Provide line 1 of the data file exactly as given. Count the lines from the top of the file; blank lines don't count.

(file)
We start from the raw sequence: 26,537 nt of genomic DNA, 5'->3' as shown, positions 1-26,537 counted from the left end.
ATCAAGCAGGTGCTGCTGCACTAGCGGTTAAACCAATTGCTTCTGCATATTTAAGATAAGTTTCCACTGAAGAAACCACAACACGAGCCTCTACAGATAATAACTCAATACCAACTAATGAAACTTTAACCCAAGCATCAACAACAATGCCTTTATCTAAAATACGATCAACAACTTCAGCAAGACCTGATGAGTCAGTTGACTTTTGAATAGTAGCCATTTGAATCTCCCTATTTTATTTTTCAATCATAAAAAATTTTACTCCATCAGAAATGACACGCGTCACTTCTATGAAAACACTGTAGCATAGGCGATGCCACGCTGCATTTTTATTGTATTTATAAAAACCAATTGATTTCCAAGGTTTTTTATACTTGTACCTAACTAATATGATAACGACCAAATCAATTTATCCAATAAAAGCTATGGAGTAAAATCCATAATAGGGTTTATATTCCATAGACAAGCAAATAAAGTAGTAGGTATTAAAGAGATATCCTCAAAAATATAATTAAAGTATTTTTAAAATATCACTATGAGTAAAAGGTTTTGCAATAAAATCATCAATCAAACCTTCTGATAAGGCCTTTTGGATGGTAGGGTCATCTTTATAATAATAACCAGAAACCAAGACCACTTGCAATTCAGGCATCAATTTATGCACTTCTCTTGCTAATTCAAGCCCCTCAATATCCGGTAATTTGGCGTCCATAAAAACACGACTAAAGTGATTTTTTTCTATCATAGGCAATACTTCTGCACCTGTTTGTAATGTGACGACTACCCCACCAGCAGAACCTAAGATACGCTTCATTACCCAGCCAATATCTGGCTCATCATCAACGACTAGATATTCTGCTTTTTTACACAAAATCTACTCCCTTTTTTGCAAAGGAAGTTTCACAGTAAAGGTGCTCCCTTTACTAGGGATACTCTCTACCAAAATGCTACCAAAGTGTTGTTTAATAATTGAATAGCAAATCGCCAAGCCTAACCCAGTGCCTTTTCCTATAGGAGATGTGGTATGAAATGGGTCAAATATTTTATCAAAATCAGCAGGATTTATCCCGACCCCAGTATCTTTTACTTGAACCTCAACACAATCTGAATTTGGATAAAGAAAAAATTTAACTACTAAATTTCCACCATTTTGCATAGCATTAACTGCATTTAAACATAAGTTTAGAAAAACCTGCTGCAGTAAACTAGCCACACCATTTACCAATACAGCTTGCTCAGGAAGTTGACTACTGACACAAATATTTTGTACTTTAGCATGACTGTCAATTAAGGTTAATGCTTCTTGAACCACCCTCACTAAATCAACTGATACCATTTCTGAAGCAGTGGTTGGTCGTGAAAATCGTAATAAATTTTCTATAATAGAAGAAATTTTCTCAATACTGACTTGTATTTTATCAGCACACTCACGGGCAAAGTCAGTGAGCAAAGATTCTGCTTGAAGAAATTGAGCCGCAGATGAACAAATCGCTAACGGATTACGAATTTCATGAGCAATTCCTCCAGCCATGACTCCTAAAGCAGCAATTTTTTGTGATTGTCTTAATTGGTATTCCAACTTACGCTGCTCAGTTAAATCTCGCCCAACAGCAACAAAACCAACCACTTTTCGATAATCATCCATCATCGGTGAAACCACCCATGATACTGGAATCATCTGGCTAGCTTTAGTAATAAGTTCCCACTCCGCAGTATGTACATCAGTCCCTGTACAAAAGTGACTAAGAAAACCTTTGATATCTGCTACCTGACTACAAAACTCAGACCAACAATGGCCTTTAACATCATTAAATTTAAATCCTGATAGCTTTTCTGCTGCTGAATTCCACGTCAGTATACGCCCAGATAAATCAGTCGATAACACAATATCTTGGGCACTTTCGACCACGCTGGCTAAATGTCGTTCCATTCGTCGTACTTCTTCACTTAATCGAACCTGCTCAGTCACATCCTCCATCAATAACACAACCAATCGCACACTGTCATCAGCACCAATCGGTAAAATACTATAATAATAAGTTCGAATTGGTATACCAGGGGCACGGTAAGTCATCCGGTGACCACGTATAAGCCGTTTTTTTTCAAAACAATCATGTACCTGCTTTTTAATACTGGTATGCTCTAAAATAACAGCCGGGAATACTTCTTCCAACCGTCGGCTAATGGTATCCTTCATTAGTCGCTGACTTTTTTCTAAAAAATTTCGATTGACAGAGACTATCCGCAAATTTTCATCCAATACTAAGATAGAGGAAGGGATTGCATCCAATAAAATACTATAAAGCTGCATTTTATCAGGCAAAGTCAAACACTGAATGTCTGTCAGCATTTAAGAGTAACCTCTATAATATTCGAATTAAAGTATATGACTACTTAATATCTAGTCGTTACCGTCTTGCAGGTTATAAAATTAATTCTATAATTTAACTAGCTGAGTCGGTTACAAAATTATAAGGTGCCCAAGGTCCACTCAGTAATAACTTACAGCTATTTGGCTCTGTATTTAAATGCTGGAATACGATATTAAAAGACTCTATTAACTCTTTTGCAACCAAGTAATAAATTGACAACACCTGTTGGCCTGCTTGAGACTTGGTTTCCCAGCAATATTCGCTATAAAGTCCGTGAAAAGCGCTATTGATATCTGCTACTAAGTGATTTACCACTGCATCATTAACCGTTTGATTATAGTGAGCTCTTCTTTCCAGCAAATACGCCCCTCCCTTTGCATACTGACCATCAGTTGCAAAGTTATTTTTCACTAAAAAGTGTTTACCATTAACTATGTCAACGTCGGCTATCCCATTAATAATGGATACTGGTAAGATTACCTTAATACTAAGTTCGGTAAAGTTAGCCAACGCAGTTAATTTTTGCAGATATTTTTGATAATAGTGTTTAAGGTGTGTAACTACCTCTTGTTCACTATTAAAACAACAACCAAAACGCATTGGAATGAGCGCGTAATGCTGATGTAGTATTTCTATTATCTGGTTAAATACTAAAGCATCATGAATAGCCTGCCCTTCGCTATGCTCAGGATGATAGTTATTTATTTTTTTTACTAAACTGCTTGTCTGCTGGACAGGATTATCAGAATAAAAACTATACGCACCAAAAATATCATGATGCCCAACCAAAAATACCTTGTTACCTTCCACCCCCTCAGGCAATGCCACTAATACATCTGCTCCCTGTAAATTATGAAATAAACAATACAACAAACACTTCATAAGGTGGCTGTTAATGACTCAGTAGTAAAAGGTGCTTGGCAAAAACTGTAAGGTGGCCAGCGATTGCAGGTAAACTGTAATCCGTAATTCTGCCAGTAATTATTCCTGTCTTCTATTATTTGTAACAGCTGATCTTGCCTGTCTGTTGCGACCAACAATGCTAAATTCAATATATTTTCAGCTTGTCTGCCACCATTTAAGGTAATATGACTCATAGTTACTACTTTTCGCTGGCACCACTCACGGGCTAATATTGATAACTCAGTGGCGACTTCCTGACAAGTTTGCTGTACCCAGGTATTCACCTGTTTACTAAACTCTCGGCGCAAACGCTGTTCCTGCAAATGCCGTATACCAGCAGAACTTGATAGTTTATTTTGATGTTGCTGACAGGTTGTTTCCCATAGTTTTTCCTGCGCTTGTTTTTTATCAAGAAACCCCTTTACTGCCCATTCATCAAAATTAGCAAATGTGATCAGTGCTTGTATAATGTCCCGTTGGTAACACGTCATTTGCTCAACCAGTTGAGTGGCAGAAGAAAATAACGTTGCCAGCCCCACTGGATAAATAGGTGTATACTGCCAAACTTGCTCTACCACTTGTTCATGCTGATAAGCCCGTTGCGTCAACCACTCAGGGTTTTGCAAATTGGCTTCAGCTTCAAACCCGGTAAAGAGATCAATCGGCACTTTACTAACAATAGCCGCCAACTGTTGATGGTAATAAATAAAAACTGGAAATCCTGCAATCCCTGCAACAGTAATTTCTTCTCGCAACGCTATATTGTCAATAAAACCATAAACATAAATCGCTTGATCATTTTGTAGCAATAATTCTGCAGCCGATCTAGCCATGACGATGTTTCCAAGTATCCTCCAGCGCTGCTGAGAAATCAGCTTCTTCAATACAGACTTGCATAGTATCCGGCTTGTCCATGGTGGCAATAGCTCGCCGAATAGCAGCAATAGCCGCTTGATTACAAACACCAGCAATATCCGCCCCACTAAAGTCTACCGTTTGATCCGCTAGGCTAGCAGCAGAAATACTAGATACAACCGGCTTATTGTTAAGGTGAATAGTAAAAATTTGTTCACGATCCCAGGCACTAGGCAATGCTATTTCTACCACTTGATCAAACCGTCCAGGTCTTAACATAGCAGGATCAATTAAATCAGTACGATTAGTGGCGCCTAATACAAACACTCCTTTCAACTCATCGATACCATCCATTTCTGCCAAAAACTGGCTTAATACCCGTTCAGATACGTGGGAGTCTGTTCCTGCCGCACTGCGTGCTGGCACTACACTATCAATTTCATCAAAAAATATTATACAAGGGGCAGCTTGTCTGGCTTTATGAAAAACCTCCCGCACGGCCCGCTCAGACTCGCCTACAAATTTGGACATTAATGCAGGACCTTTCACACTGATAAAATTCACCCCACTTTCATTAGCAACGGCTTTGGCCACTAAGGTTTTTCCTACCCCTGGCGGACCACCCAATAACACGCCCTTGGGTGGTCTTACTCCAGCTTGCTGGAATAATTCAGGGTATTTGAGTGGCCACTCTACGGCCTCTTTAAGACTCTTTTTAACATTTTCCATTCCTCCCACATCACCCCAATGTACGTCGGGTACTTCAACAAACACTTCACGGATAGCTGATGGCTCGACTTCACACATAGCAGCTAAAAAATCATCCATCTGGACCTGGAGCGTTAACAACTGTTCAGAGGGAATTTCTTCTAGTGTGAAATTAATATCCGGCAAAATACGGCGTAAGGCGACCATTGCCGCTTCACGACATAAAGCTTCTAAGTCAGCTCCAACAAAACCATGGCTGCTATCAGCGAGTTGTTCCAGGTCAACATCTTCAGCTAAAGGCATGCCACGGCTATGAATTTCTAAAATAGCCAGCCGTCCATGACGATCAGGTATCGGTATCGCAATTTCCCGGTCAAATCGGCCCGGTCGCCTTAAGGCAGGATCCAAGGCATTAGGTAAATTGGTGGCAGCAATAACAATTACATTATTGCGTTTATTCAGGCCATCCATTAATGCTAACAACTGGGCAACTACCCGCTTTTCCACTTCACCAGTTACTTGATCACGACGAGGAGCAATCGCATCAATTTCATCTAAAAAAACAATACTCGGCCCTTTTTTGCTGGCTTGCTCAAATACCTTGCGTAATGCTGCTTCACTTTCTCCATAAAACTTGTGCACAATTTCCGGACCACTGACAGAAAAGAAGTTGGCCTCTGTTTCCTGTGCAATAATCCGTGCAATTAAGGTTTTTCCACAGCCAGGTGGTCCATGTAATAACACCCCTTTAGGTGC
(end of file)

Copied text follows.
We start from the raw sequence: 26,537 nt of genomic DNA, 5'->3' as shown, positions 1-26,537 counted from the left end.